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Commentaries
January 1, 1992

The Predictive Value of Childhood Cholesterol ScreeningA Response

Author Affiliations

From the Departments of Preventive Medicine and Environmental Health (Drs Clarke and Lauer) and Pediatrics (Dr Lauer), University of Iowa, Iowa City.

From the Departments of Preventive Medicine and Environmental Health (Drs Clarke and Lauer) and Pediatrics (Dr Lauer), University of Iowa, Iowa City.

JAMA. 1992;267(1):101-102. doi:10.1001/jama.1992.03480010109035
Abstract

A RECENT commentary in THE JOURNAL, "The Case Against 'the Case Against Childhood Cholesterol Screening,'" by Resnicow et al,1 questioned the methods and reasoning of our work evaluating the use of screening cholesterol levels in childhood to predict adult hypercholesterolemia.2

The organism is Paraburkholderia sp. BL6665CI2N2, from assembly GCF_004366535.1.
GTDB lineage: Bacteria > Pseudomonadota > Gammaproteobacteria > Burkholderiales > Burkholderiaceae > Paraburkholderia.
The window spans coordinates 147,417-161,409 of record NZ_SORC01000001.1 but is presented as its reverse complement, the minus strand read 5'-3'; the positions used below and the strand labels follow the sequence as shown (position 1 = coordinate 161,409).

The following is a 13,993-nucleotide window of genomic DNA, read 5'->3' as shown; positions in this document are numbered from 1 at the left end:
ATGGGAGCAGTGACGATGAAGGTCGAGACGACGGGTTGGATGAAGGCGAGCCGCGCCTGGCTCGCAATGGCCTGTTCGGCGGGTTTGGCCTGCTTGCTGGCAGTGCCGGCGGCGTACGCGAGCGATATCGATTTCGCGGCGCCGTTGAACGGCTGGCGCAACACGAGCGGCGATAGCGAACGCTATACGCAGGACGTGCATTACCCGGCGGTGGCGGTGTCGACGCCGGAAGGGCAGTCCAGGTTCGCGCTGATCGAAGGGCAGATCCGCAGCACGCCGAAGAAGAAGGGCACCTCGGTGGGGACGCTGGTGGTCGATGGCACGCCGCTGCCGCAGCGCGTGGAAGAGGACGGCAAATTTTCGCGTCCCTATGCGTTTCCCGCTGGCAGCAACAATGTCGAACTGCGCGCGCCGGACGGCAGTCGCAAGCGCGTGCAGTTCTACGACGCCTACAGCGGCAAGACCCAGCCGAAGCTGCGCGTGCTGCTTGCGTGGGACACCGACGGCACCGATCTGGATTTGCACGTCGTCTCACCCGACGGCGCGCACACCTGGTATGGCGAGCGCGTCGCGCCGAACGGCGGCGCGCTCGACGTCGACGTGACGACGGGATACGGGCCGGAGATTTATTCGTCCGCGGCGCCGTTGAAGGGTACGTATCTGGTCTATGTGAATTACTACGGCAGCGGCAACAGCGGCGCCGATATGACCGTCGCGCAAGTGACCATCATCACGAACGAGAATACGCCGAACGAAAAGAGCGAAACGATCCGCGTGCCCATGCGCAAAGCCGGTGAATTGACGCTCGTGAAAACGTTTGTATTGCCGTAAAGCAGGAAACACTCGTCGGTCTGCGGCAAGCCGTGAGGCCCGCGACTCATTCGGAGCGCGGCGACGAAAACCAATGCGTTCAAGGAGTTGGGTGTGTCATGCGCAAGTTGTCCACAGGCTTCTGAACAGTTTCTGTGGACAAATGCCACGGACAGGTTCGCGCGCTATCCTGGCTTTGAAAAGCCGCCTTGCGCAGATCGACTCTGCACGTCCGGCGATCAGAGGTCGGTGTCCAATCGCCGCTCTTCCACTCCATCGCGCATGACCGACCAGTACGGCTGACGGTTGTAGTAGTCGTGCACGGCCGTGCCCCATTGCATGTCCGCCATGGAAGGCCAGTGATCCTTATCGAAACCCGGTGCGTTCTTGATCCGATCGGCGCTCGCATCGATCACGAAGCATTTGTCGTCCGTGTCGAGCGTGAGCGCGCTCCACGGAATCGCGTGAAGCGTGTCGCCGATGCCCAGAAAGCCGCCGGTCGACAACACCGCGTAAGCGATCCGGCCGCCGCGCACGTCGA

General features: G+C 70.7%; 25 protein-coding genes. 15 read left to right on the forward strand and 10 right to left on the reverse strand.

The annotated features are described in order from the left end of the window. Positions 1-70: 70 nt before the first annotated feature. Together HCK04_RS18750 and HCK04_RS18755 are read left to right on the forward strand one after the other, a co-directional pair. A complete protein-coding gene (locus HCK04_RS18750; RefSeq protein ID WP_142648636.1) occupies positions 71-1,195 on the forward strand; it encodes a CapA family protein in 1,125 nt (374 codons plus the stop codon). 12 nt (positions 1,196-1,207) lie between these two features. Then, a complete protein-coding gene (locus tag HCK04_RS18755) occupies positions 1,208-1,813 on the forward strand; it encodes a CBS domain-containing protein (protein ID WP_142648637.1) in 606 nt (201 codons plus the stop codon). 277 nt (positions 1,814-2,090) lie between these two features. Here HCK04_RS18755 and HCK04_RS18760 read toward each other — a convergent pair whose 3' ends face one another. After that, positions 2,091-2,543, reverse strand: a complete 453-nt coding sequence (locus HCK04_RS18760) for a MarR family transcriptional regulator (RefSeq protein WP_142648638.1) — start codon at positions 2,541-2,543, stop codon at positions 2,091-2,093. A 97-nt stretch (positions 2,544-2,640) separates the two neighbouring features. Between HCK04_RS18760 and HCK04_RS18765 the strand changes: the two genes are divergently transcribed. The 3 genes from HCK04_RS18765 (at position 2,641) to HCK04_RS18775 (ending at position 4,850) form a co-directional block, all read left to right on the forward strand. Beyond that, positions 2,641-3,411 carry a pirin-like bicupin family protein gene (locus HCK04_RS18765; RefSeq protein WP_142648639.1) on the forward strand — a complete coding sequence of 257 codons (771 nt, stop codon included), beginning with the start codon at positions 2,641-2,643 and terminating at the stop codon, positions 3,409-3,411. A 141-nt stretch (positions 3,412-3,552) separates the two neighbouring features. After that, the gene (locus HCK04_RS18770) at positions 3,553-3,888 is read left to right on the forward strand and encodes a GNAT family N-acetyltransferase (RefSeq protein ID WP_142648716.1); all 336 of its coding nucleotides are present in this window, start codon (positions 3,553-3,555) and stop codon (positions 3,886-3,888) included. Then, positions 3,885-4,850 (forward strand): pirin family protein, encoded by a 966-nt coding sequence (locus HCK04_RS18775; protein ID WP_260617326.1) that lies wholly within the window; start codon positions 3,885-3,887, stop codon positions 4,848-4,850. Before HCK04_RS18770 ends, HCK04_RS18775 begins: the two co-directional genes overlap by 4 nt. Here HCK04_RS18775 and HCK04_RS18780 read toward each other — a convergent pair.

Resnicow et al question our method of calculating the sensitivity and predictive value of childhood cholesterol levels in relation to adult hypercholesterolemia. We accepted the cutpoint suggested by the National Cholesterol Education Program Adult Treatment Panel for the identification of adults who require individual treatment by a health care professional. Resnicow et al are correct in indicating that this resulted in asking what percentage of adults (age 20 to 30 years) with cholesterol levels above about the 80th percentile had values greater than the 90th percentile as children. They indicate that this results in a test the sensitivity of which could not exceed 50%. While

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